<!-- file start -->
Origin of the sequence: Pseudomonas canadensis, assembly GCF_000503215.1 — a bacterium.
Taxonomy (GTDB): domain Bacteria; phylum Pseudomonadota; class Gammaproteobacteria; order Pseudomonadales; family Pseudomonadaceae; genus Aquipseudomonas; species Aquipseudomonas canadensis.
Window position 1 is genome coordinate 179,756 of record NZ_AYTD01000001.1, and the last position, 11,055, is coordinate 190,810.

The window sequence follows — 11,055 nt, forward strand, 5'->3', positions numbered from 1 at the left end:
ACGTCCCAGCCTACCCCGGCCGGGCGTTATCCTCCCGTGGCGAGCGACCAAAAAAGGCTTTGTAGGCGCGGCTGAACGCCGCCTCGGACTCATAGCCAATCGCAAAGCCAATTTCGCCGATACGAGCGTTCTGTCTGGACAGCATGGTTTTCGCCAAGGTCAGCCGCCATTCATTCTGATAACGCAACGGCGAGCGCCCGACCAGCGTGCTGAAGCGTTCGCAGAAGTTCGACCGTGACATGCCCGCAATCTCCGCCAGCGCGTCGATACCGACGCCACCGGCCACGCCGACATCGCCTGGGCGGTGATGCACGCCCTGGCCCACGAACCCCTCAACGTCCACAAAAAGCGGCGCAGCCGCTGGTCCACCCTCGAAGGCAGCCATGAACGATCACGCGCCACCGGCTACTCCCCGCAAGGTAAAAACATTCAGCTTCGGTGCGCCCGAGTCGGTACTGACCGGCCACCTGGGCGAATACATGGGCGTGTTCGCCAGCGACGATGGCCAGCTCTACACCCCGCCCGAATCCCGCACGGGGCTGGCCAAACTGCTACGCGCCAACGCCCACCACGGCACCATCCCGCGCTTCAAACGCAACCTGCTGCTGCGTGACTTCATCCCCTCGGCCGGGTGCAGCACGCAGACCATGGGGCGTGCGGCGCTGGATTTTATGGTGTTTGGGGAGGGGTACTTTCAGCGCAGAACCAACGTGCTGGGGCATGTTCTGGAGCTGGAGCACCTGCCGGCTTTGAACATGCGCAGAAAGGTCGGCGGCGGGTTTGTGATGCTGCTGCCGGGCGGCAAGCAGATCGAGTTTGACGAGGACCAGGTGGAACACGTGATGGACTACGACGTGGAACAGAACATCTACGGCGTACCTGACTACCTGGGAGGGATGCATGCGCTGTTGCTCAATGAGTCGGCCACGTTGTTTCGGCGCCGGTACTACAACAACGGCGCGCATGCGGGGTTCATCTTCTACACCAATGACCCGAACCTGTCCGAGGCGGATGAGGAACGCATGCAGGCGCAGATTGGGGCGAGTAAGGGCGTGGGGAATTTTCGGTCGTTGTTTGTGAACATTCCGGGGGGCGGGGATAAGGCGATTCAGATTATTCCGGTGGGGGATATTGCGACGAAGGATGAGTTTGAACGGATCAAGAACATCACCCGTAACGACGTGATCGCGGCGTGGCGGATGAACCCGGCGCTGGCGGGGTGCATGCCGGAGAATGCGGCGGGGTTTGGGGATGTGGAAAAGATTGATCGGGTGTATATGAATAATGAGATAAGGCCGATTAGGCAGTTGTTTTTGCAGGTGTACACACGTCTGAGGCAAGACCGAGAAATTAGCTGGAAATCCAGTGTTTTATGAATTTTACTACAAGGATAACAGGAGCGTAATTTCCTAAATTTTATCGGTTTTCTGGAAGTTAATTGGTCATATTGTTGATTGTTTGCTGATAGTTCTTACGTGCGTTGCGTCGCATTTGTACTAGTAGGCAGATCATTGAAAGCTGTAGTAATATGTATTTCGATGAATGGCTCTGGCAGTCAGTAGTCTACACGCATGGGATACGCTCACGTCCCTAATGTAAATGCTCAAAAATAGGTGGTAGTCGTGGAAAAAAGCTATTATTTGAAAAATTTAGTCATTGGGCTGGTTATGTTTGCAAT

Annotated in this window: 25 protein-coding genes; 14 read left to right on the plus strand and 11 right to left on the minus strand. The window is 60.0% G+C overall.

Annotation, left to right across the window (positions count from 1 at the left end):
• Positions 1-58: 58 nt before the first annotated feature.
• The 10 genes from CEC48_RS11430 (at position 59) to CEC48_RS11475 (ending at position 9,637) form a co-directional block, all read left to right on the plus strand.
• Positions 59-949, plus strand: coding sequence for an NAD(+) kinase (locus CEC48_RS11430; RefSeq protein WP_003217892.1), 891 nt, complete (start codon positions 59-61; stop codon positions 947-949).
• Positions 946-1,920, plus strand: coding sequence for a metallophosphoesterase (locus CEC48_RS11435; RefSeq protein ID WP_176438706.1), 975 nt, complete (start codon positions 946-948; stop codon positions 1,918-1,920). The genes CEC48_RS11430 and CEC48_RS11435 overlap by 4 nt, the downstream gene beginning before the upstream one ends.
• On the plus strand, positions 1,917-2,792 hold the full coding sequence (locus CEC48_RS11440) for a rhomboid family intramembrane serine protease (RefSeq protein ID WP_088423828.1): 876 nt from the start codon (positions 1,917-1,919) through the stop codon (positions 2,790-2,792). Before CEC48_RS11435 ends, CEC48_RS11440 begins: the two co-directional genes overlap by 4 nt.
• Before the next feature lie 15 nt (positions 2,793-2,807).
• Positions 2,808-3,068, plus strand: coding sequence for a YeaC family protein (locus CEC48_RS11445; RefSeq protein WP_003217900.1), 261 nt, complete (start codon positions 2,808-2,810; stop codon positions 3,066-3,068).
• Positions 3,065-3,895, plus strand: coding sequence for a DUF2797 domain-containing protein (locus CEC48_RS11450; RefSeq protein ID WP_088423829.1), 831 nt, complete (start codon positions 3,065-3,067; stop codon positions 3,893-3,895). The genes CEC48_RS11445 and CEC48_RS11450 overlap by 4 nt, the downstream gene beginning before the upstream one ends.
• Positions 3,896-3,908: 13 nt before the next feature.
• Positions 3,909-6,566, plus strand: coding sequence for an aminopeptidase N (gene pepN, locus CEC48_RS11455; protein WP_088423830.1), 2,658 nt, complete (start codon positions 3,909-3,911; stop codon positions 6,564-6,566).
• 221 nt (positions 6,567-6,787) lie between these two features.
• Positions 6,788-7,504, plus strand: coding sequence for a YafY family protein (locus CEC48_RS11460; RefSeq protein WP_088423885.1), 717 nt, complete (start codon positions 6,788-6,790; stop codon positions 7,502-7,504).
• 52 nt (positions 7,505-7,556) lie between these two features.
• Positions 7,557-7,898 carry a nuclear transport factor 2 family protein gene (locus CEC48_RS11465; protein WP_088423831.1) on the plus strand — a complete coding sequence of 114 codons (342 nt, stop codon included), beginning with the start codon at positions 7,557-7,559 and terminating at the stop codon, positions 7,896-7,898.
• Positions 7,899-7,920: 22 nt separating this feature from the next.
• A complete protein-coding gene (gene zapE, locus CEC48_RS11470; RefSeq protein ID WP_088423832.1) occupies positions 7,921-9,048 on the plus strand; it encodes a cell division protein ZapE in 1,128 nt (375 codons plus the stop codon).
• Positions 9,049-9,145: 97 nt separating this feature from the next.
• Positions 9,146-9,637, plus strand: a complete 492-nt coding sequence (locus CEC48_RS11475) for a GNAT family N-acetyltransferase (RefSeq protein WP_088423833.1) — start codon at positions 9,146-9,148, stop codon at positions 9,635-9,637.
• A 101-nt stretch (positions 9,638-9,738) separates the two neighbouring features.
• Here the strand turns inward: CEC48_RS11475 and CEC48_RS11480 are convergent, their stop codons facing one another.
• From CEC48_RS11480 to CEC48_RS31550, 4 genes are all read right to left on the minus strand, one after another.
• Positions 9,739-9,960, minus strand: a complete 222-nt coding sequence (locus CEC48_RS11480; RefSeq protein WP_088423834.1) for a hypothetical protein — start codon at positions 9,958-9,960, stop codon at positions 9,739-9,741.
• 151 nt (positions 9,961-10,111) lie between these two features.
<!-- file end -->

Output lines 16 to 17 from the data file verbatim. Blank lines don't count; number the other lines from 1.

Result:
• Positions 3,896-3,908: 13 nt before the next feature.
• Positions 3,909-6,566, plus strand: coding sequence for an aminopeptidase N (gene pepN, locus CEC48_RS11455; protein WP_088423830.1), 2,658 nt, complete (start codon positions 3,909-3,911; stop codon positions 6,564-6,566).